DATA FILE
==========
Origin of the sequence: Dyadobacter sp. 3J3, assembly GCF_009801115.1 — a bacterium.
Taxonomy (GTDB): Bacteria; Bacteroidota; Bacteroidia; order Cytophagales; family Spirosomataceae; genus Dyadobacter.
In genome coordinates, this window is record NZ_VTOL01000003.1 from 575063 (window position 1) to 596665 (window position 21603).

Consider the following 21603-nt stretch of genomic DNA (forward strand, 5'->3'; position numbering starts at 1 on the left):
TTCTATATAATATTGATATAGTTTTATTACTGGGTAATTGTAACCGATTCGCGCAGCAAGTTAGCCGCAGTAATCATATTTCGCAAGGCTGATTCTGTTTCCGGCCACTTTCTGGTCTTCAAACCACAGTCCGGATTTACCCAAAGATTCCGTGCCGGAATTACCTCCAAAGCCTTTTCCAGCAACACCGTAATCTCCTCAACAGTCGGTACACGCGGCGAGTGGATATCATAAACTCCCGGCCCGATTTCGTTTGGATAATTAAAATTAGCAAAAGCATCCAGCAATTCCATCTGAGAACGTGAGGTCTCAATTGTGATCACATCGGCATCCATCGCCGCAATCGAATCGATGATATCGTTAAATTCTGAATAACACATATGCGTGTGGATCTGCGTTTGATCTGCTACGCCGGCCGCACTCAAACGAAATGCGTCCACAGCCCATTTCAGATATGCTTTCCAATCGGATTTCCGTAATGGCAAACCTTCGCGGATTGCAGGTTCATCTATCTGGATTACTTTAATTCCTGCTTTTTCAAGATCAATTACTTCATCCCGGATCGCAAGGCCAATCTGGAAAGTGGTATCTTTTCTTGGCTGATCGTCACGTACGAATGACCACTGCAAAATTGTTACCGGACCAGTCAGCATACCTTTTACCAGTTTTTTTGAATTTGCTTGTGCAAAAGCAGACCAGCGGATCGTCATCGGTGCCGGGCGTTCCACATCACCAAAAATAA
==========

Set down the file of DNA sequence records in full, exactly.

Origin of the sequence: Dyadobacter sp. 3J3, assembly GCF_009801115.1 — a bacterium.
Taxonomy (GTDB): Bacteria; Bacteroidota; Bacteroidia; order Cytophagales; family Spirosomataceae; genus Dyadobacter.
In genome coordinates, this window is record NZ_VTOL01000003.1 from 575063 (window position 1) to 596665 (window position 21603).

Consider the following 21603-nt stretch of genomic DNA (forward strand, 5'->3'; position numbering starts at 1 on the left):
TTCTATATAATATTGATATAGTTTTATTACTGGGTAATTGTAACCGATTCGCGCAGCAAGTTAGCCGCAGTAATCATATTTCGCAAGGCTGATTCTGTTTCCGGCCACTTTCTGGTCTTCAAACCACAGTCCGGATTTACCCAAAGATTCCGTGCCGGAATTACCTCCAAAGCCTTTTCCAGCAACACCGTAATCTCCTCAACAGTCGGTACACGCGGCGAGTGGATATCATAAACTCCCGGCCCGATTTCGTTTGGATAATTAAAATTAGCAAAAGCATCCAGCAATTCCATCTGAGAACGTGAGGTCTCAATTGTGATCACATCGGCATCCATCGCCGCAATCGAATCGATGATATCGTTAAATTCTGAATAACACATATGCGTGTGGATCTGCGTTTGATCTGCTACGCCGGCCGCACTCAAACGAAATGCGTCCACAGCCCATTTCAGATATGCTTTCCAATCGGATTTCCGTAATGGCAAACCTTCGCGGATTGCAGGTTCATCTATCTGGATTACTTTAATTCCTGCTTTTTCAAGATCAATTACTTCATCCCGGATCGCAAGGCCAATCTGGAAAGTGGTATCTTTTCTTGGCTGATCGTCACGTACGAATGACCACTGCAAAATTGTTACCGGACCAGTCAGCATACCTTTTACCAGTTTTTTTGAATTTGCTTGTGCAAAAGCAGACCAGCGGATCGTCATCGGTGCCGGGCGTTCCACATCACCAAAAATAA